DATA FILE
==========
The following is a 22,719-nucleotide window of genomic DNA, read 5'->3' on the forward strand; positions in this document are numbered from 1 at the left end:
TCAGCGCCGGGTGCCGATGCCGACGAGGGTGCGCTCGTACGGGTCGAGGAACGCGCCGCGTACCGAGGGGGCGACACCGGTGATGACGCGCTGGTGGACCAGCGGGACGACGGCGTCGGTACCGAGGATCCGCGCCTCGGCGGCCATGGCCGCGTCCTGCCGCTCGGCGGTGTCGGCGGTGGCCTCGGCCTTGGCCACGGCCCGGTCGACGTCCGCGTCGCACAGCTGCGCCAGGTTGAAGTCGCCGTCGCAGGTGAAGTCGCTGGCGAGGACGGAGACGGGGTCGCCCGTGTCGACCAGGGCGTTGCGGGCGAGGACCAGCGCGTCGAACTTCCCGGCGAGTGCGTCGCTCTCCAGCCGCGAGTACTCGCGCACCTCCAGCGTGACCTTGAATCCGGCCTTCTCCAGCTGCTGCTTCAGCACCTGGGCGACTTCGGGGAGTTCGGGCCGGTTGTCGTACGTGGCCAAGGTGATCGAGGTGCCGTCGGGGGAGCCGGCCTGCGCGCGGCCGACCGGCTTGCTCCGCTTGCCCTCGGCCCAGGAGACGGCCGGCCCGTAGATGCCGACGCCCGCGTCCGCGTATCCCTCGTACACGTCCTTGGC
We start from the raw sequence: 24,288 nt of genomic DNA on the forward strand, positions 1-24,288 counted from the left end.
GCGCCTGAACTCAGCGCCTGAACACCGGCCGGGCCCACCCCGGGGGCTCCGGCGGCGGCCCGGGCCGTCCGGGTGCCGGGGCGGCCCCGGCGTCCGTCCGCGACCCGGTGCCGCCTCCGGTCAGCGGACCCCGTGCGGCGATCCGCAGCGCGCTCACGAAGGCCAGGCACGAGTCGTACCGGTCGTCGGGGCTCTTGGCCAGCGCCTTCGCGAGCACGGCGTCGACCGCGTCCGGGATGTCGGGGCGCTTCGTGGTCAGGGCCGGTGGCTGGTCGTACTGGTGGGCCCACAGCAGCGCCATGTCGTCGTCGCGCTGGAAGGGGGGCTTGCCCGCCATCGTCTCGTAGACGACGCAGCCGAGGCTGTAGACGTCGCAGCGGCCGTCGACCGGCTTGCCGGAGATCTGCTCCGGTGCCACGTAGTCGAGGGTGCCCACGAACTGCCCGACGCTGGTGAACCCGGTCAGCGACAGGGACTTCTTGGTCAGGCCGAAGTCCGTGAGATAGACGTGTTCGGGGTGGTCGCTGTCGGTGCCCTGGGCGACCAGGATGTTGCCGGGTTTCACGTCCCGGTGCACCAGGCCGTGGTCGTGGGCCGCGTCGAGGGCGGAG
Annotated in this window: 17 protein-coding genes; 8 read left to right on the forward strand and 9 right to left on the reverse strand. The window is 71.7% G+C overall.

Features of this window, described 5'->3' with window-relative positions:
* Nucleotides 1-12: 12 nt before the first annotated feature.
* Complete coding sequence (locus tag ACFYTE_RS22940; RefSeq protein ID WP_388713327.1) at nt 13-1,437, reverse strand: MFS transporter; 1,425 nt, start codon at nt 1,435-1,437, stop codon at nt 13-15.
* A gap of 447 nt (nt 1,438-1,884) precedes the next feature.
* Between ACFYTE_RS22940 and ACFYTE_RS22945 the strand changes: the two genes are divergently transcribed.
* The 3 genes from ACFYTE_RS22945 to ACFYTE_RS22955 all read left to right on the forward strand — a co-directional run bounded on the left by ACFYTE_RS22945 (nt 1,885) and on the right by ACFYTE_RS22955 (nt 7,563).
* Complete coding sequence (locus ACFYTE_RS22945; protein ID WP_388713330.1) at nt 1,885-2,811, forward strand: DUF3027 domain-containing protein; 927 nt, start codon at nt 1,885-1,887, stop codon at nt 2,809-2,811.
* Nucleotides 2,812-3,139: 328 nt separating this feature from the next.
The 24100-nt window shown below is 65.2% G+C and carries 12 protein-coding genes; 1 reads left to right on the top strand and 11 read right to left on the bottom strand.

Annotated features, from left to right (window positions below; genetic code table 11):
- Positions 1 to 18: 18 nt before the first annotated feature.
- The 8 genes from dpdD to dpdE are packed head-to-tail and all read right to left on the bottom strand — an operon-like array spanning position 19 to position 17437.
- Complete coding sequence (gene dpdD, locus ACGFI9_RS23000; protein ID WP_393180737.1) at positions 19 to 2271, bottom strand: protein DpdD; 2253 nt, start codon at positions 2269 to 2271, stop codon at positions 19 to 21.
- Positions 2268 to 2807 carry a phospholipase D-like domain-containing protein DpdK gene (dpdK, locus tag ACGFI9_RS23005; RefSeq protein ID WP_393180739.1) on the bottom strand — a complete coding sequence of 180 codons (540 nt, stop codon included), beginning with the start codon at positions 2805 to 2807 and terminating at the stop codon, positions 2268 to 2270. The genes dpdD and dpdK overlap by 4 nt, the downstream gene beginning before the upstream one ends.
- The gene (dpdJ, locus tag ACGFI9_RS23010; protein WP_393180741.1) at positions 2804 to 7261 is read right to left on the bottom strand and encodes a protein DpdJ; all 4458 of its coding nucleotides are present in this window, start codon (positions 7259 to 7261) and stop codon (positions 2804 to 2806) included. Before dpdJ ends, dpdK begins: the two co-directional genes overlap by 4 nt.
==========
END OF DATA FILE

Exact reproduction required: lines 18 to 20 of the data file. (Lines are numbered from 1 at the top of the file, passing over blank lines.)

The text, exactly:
- Complete coding sequence (gene dpdD, locus ACGFI9_RS23000; protein ID WP_393180737.1) at positions 19 to 2271, bottom strand: protein DpdD; 2253 nt, start codon at positions 2269 to 2271, stop codon at positions 19 to 21.
- Positions 2268 to 2807 carry a phospholipase D-like domain-containing protein DpdK gene (dpdK, locus tag ACGFI9_RS23005; RefSeq protein ID WP_393180739.1) on the bottom strand — a complete coding sequence of 180 codons (540 nt, stop codon included), beginning with the start codon at positions 2805 to 2807 and terminating at the stop codon, positions 2268 to 2270. The genes dpdD and dpdK overlap by 4 nt, the downstream gene beginning before the upstream one ends.
- The gene (dpdJ, locus tag ACGFI9_RS23010; protein WP_393180741.1) at positions 2804 to 7261 is read right to left on the bottom strand and encodes a protein DpdJ; all 4458 of its coding nucleotides are present in this window, start codon (positions 7259 to 7261) and stop codon (positions 2804 to 2806) included. Before dpdJ ends, dpdK begins: the two co-directional genes overlap by 4 nt.